bilat2014By using model predictive control to regenerate body and feet trajectories online while also considering time changing force/torque values of the wrists, I managed to obtain some experiment results which implement the above mentioned corrective actions.


The interested reader can find more details in my Advanced Robotics 2014 paper (here is a link with 50 free copies while it lasts, I will upload the paper next year once the publishers royalty period expires).

 Posted by at 8:37 am
Jan 052013

Minebea Optical Force Sensor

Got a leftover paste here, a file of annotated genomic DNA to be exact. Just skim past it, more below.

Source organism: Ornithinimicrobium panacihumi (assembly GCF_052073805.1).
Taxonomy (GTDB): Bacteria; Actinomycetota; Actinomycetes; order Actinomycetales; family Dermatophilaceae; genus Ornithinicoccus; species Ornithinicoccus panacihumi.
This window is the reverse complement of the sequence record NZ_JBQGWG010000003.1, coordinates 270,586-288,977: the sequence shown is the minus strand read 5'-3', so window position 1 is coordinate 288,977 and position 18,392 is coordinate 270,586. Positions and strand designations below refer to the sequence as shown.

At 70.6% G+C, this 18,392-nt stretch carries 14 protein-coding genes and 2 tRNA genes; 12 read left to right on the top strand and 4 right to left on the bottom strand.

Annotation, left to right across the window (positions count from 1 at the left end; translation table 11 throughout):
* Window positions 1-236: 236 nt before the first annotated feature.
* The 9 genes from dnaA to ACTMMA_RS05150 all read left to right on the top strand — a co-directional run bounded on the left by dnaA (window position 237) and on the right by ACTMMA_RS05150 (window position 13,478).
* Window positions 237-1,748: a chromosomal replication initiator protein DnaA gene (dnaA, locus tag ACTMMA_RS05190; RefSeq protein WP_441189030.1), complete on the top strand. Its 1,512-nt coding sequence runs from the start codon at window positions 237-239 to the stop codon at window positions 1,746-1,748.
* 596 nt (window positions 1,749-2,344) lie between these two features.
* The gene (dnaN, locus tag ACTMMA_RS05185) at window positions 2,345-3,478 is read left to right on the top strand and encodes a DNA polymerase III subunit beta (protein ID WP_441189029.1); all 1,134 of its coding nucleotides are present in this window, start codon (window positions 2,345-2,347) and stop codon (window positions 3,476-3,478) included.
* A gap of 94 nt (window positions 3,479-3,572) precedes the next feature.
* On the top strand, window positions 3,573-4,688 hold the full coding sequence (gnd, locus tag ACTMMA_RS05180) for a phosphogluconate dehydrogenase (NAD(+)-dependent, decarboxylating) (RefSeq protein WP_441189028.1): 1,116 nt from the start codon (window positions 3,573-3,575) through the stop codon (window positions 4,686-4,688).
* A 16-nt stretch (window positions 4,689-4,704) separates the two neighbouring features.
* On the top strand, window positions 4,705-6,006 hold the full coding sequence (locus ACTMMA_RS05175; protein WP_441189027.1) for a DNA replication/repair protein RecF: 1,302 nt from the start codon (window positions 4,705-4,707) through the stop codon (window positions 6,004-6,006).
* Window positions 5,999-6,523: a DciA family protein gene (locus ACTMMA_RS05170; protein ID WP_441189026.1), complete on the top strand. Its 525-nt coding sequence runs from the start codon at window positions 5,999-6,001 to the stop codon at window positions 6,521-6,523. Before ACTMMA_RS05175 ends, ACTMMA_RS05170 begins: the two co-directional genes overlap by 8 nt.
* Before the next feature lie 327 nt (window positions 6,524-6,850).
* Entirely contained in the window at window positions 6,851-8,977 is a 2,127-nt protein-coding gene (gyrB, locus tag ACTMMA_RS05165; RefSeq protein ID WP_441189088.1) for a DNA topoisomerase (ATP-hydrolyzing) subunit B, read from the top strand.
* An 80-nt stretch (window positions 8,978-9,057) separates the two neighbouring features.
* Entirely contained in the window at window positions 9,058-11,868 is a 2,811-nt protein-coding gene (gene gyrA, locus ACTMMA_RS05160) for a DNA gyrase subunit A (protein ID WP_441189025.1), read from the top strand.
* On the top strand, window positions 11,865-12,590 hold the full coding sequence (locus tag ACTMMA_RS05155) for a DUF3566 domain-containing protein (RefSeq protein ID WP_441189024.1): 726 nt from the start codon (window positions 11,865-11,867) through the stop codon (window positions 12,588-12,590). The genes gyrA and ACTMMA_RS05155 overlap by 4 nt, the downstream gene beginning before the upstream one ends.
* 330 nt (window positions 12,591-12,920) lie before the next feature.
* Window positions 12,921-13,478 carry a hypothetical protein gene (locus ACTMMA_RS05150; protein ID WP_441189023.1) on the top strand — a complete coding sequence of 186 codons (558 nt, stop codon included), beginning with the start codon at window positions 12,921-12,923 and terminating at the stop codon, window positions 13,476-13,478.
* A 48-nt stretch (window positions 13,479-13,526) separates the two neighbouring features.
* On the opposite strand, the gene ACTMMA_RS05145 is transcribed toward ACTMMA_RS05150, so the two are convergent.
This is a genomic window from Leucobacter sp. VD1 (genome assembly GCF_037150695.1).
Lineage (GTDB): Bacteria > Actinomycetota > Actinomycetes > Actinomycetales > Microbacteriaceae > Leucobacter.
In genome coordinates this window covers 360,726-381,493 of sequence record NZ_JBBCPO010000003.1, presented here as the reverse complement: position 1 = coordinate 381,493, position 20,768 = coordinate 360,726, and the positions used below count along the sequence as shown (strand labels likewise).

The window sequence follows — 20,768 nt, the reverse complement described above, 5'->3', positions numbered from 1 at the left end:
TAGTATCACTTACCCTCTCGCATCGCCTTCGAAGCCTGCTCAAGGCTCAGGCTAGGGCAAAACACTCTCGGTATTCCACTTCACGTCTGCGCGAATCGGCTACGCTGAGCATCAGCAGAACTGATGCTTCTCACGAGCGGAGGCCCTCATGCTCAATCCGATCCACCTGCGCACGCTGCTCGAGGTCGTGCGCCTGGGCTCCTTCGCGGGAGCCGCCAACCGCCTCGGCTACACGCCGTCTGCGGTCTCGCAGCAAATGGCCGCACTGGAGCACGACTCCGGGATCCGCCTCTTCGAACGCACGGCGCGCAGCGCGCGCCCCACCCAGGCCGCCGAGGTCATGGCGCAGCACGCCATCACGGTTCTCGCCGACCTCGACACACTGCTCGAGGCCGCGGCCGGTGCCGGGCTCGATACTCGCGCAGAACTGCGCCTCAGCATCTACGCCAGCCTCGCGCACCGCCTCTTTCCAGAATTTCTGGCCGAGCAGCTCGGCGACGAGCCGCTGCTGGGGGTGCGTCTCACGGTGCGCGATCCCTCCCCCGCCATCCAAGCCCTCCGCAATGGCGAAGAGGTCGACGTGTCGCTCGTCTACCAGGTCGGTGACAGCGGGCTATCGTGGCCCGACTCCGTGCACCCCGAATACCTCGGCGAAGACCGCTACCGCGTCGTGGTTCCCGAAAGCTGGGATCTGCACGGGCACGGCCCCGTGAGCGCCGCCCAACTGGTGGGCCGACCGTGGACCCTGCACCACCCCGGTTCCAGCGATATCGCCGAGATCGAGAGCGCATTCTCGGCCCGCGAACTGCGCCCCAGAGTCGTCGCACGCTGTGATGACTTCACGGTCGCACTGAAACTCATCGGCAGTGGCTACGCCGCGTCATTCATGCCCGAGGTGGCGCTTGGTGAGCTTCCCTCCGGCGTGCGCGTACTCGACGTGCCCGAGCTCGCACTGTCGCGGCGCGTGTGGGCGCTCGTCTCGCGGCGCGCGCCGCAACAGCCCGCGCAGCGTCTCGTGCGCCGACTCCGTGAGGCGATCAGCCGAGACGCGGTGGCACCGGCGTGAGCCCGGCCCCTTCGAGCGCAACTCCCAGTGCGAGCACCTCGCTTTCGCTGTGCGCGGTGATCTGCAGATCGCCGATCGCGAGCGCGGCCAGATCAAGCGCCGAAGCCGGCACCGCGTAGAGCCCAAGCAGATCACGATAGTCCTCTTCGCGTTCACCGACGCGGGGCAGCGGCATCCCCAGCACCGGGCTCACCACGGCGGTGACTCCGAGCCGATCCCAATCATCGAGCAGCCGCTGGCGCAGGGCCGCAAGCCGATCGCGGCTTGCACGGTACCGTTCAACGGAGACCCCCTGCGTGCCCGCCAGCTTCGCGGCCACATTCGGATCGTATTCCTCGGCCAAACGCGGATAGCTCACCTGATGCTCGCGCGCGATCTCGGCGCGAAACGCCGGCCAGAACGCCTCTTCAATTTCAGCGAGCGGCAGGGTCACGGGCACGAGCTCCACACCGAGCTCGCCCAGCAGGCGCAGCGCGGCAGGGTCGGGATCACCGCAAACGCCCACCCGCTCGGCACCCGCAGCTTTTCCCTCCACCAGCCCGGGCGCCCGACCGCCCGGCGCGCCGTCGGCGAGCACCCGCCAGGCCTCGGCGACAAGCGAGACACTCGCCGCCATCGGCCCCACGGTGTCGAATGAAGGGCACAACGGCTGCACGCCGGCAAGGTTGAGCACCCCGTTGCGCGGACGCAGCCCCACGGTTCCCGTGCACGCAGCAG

This is a rather innovative 6-axis force sensor in that it uses optical strain gages instead of electrical ones(a bit of info about the theory can be found here). This gives it a advantage in signal to noise ratio’s over conventional electrical strain gage sensors and it also means that the sensor internally requires a digital signal processor to compensate for thermal strain. As a result this sensor also has the rather useful quality of outputting digital data over a serial port running on a RS-422 electrical interface, thus you will need a fast serial port instead of an analog to digital converter. Perhaps the best thing about this force sensor is its price, in terms of Japanese Yen, conventional force sensors that do a similar job cost about 1,000,000 Yen. However this force sensor costs about 300,000 Yen. This is the cheapest I have seen a calibrated force sensor in this force range go for, so kudo’s to Minebea for lowering the cost of robotics(although initially the claimed to be aiming to reduce the cost to 100,000 Yen but it seems they weren’t serious about that). For a small increase in price Minebea can also install stoppers inside the sensor to prevent damage from excessive forces/moments. I have used this force sensor on MARI-3 with reasonable satisfaction however I do have some grievances. Firstly, this sensor has no reverse voltage protection, which I think is a rather big design flaw on such a expensive bit of electronics. Secondly, this sensor has somewhat limited ZMP sensing because the maximum pitch/roll torque (30 nM) is too small. To put it in perspective, a 50Kg robot standing on one leg would be able to sense a ZMP position of up to ±30/9.8*50=±6.1 cm, I would think that the average is 20-30cm long so I would like the sensor to measure a ZMP of ±10-15cm. It would be better if they reduced the maximum downwards force (1 kN) and increased the maximum pitch and roll torques.